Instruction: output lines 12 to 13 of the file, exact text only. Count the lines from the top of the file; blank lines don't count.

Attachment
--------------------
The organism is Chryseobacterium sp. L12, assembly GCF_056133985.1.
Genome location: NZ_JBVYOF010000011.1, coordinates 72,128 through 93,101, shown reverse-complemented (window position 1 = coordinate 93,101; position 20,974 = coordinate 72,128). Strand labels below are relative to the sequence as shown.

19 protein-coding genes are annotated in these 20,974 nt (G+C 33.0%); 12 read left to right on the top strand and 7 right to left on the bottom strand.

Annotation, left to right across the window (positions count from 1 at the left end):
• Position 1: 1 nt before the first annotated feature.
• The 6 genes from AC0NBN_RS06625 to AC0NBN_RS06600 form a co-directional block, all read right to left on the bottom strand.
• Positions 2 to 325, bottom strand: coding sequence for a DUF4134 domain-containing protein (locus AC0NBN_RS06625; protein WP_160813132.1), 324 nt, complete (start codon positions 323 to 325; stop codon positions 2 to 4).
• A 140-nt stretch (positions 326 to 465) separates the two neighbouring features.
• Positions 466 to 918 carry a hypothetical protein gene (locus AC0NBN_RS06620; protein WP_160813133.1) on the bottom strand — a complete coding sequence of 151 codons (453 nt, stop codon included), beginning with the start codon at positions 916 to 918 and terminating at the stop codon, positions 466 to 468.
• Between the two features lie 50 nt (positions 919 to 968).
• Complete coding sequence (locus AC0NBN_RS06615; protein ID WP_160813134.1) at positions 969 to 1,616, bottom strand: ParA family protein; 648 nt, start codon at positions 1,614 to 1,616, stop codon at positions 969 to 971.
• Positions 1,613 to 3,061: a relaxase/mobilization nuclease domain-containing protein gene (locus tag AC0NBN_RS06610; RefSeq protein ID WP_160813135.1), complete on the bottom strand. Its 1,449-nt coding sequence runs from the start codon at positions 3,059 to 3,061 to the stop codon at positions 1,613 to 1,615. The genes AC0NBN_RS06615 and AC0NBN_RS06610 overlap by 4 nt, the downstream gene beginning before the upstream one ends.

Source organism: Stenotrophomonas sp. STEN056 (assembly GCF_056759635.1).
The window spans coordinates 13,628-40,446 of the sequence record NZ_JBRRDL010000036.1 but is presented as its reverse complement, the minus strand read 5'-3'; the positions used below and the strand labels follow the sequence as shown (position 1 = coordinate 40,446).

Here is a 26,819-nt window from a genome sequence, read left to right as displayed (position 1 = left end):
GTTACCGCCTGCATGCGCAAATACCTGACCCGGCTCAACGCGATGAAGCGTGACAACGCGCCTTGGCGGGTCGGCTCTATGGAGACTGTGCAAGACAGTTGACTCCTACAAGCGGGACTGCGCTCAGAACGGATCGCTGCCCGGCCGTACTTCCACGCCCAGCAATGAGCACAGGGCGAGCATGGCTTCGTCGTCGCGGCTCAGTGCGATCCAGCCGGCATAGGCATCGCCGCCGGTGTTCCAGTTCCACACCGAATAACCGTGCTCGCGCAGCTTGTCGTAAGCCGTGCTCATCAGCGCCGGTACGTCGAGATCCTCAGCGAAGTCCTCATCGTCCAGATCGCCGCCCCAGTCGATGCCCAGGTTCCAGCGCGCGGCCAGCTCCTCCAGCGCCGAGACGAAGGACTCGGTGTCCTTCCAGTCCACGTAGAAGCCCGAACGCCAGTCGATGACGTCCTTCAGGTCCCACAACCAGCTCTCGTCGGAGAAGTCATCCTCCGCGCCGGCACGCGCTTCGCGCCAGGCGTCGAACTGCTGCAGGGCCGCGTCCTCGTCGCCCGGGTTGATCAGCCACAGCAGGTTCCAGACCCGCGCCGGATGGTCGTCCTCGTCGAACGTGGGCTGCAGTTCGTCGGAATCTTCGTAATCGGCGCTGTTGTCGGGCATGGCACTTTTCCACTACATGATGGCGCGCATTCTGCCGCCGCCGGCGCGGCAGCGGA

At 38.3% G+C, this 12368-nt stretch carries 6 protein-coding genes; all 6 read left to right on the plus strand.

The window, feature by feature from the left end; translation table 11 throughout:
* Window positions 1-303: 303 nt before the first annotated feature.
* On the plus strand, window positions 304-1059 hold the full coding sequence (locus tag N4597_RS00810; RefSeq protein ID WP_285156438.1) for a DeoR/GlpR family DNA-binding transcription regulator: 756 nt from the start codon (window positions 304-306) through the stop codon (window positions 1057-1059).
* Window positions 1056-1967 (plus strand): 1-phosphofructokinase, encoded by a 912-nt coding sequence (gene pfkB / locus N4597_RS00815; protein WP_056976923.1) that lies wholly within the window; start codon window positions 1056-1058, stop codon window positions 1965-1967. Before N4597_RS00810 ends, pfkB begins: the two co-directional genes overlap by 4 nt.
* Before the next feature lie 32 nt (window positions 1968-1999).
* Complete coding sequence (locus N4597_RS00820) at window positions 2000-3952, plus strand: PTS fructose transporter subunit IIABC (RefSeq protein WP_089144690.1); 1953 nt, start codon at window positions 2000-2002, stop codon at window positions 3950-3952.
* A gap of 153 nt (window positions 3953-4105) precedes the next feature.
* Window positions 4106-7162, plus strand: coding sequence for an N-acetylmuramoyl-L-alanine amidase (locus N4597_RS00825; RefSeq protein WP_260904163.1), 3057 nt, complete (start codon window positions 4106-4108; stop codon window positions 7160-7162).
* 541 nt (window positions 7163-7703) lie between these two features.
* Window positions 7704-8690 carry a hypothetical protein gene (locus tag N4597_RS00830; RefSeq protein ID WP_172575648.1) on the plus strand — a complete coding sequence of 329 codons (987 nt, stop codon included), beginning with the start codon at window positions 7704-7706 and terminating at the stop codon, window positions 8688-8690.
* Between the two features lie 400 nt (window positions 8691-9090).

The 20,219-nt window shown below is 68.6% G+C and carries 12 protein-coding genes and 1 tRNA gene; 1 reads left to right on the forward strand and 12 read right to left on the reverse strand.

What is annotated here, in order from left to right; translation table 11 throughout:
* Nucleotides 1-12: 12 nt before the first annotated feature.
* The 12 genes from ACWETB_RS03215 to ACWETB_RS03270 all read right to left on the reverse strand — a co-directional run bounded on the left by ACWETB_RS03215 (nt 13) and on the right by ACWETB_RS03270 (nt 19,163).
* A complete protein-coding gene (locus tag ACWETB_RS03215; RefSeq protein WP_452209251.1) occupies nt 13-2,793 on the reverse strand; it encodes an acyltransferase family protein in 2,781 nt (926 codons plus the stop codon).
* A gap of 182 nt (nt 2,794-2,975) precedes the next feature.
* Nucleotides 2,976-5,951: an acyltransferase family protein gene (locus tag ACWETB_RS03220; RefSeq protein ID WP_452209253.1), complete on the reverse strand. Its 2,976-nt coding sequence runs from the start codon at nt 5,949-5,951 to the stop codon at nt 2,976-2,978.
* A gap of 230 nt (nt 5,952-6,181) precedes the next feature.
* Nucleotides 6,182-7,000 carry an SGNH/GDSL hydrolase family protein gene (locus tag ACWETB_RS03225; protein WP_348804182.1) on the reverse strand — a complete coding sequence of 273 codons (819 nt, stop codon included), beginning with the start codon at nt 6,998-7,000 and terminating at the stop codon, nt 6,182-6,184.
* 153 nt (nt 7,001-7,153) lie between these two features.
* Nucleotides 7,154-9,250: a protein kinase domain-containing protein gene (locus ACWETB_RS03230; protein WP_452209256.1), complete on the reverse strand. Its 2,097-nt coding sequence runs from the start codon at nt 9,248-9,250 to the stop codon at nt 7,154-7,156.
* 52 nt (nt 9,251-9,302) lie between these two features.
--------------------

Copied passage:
• Positions 1,613 to 3,061: a relaxase/mobilization nuclease domain-containing protein gene (locus tag AC0NBN_RS06610; RefSeq protein ID WP_160813135.1), complete on the bottom strand. Its 1,449-nt coding sequence runs from the start codon at positions 3,059 to 3,061 to the stop codon at positions 1,613 to 1,615. The genes AC0NBN_RS06615 and AC0NBN_RS06610 overlap by 4 nt, the downstream gene beginning before the upstream one ends.

Source organism: Stenotrophomonas sp. STEN056 (assembly GCF_056759635.1).